Deer are an inevitable pest for Maine gardeners. To deer, gardens are basically a bottomless salad bar. Keeping deer out of the garden is a balance of preventative measures along with, potentially, physical and chemical deterrents.
“Deer really prefer edge habitat, habitat where forest meets open space or where two habitats meet,” said Nathan Bieber, deer biologist for the Maine Department of Inland Fisheries and Wildlife. “A lot of time in Maine, houses are plopped in the middle of the woods. Once the sun is down, the deer are not going to feel inhibited and they will travel through your lawn to your garden regardless of how big it is. ”
An estimated 94 percent of Maine is considered habitat for deer, but some areas of Maine are even more susceptible than others to deer. Bieber said that the wildlife department receives many reports of deer in areas of southern coastal Maine, where high deer densities intersect with large estates with nice gardens and a less prevalent hunting culture.
Regardless of where you are, though, once deer find your garden, they tend to be voracious.
“A lot of the stuff that people like to plant are usually things to eat are also things that deer want to eat,” Bieber said.
Aside from the loss of vegetation, there may be other reasons that you want to keep deer out of your garden — for example, the fact that deer can host the ticks that carry Lyme disease
“You also don’t want to habituate deer or other wildlife to people,” Bieber said. “If they lose the natural fear of humans, they can become even bigger pests.”
Remove things that attract deer
The first step to keep deer away from your garden is to remove things in your yard that attract deer.
“Prevention is step one,” Bieber said. “There are certain things drawing deer into your yard like bird feeders.”
If you have livestock, their feed may attract deer. Bieber recommended keeping grain and feed behind a fenced area of your yard.
“Deer are going to be a little more wary around your house,” he added. “If you put feed for livestock close to your house that might help as well but you may encounter other pest issues.”
Fruit trees also tend to attract deer. Make sure you keep your property clear of fallen
“Apple trees are very common in Maine and have gone feral in many areas,” Bieber said. “If you have apple trees making lots of fruit that will attract deer.”
Choose plants that deer don’t like
In general, deer will eat anything growing in your garden.
“Deer are very generalist browsers,” Bieber said. “They’ll eat anything that is nutritious and palatable. There are very few plants that are completely residenant.”
However, deer prefer certain plants over others. Among vegetables, Bieber said that deer are less attracted to things like onions, garlic, rhubarb and “fuzzy, spiky” plants like squash and cucumbers.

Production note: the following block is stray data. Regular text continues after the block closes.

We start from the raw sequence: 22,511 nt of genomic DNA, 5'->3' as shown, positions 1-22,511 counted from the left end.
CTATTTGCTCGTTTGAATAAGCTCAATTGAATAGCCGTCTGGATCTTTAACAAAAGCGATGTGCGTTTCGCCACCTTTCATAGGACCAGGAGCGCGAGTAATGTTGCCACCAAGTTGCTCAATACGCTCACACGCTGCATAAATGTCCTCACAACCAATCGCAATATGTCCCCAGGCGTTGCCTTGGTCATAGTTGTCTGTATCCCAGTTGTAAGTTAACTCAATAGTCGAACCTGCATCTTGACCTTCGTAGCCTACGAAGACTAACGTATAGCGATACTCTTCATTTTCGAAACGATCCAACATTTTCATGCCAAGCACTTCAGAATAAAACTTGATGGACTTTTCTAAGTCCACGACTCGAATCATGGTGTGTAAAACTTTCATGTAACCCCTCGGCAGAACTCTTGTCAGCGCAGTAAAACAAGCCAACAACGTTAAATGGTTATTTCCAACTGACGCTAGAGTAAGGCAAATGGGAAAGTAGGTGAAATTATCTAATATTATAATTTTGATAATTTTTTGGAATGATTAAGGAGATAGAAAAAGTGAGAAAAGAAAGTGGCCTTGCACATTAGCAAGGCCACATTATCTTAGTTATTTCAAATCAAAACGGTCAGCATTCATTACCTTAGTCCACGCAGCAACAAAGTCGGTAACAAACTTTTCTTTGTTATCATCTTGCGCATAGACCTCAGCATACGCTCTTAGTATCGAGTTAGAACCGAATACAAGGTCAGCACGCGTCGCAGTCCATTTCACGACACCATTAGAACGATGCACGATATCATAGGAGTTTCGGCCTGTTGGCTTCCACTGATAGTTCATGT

“Stuff like onions and garlic, rhubarb, fuzzy spiky plants like squash cucumbers,” Bieber said.
“Tomatoes can do well, but once they start fruiting, you need to protect those fruits,” he added.
For ornamental plants, perennials like black-eyed susan, foxglove, cardinal flower and bergamot — which Bieber said “pollinators love and deers don’t mess with” — are more resistant to deer. For additional information, the Maine Department of Agriculture, Conservation and Forestry has a list of plants that are deer resistant.
Fence deer out
Once you have taken preventative measures, physical barriers will help deter deer from entering your yard, as long as they are tall and sturdy enough.
“Don’t underestimate how athletic deer are,” Bieber said. “They can jump eight feet [starting from] standing still. If you have something really precious, you want a really tall fence.”
On his land, Bieber said he uses a six-foot-tall fence to protect his strawberries and blueberries.
“That’s sufficient for a small area but deer could clear that if they wanted to,” he said.
Use other repellents
Aside from physical barriers, are a variety of other repellents that will keep deer away, including chemical repellents, noisemakers and motion-triggered sprinklers and the like.
Bieber said that you can add shiny or noisy elements to your fence — for example, old CDs or tinsel — in order to spook deer.
“They might be used to it after a while but if the growing season is only a few months that might be enough time to grow your veggies,” Bieber said.
Strategically placing these elements will further enhance their effectiveness.
“If you’re able to locate the trails coming out of the forest into your yard and place deterrents there like noisemakers or shiny objects [to] deter deer from entering the yard at those locations [so they] go elsewhere instead,” Bieber said.